Proverbs 12:9

Better to be a nobody and yet have a servant
than pretend to be somebody and have no food.

Many years ago a man called me and wanted to meet for lunch; he had a business proposition to discuss.

He showed up in a white limousine all dressed up in the latest style… and had a busty blonde “escort” on his arm. He took me to a fancy restaurant and I was “wined and dined” as he made his big pitch; there was big money to be made, and this guy was tossing millions into the deal. All I had to do to make my share of the millions was…

When the bill came, his credit card was declined, all of his cards were declined, and I had to pick up the check; how embarrassing. This guy was all flash and no cash! Another person who was acquainted with the guy told me that he lived off of money invested for his big deals, and that he spent so much on appearances that there was never anything left for the business. I’ve met quite a few people like that.

My guess is that there were people just like that in Solomon’s day too, for as Solomon would have said, “there is nothing new under the sun.”

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Catching up on a few things…

Over the last several days, I haven’t been online much; sorry about that. My un-planned absence resulted from a number of factors I guess, mostly a little bit of “writer’s block”.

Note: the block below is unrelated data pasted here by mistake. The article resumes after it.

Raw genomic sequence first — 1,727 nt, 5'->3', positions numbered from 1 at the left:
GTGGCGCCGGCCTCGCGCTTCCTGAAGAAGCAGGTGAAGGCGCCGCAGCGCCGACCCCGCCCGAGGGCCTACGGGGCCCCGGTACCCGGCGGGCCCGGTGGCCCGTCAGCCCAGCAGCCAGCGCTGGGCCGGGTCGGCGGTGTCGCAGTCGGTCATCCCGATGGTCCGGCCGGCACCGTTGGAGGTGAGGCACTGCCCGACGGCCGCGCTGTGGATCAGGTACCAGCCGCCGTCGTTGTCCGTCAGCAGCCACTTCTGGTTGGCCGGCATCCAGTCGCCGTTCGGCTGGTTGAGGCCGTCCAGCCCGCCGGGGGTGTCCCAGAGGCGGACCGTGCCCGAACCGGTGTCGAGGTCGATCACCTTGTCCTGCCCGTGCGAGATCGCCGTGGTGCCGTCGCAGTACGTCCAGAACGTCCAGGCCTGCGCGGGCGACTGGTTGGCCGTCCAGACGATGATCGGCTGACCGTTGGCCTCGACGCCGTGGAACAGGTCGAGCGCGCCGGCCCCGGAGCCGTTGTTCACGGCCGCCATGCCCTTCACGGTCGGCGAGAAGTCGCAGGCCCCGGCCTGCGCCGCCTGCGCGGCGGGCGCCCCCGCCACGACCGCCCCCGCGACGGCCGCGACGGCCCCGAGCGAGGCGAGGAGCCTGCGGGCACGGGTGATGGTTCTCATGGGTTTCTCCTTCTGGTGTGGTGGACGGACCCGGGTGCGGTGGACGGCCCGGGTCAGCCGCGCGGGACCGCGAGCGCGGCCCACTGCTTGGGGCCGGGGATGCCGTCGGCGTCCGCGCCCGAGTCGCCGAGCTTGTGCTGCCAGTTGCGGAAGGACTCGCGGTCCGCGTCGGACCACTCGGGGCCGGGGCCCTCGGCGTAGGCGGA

The other morning I received a text from my daughter in Illinois telling me that there’s a problem with my house: I called her. It seems that there is water coming through the ceiling making a mess of things.

“Has anyone turned the water off?” I asked…

It seemed that she couldn’t figure out how: Oh my!

Later that night, I found that a plumber had discovered that there was a broken pipe that caused water to rain into lower floors because of a raccoon that had somehow gotten in and shredded the insulation on the pipes…

A raccoon of all things!

I guess there are times in life when you aren’t sure whether to laugh or cry, and for me this was one of them. It has been my long standing policy that when these times come along I will laugh, because laughing is more fun than crying, so I laughed… and still chuckle at the thought… A raccoon!

 

This second point is not a laughing matter; I need your help on this one…

Ever since my return from Illinois, I’ve been filling in on Sundays for a preacher friend of mine, who has fallen ill; everyone associated with him is quite concerned.  His name is Josh, and I wonder if you would join us in praying for Josh’s recovery from illness; will you join us in praying that our God will lay His healing hand upon Josh and restore him to health and comfort his family during this difficult time?

I sure would appreciate it, for the prayers of the righteous “availeth much.”

One last thing for now…

Late yesterday afternoon, one of our brothers in Christ and a dear friend of mine was stricken with a heart attack while out in his yard, and he died. His name was Don Harris, and I’ll do a post about him, probably for tomorrow. In the meantime, will you join me in praying for his family and loved ones, that God will be the God of all comfort for those who are hurting and that Don’s life will shine as an example for all of what it means to be a follower of our Lord?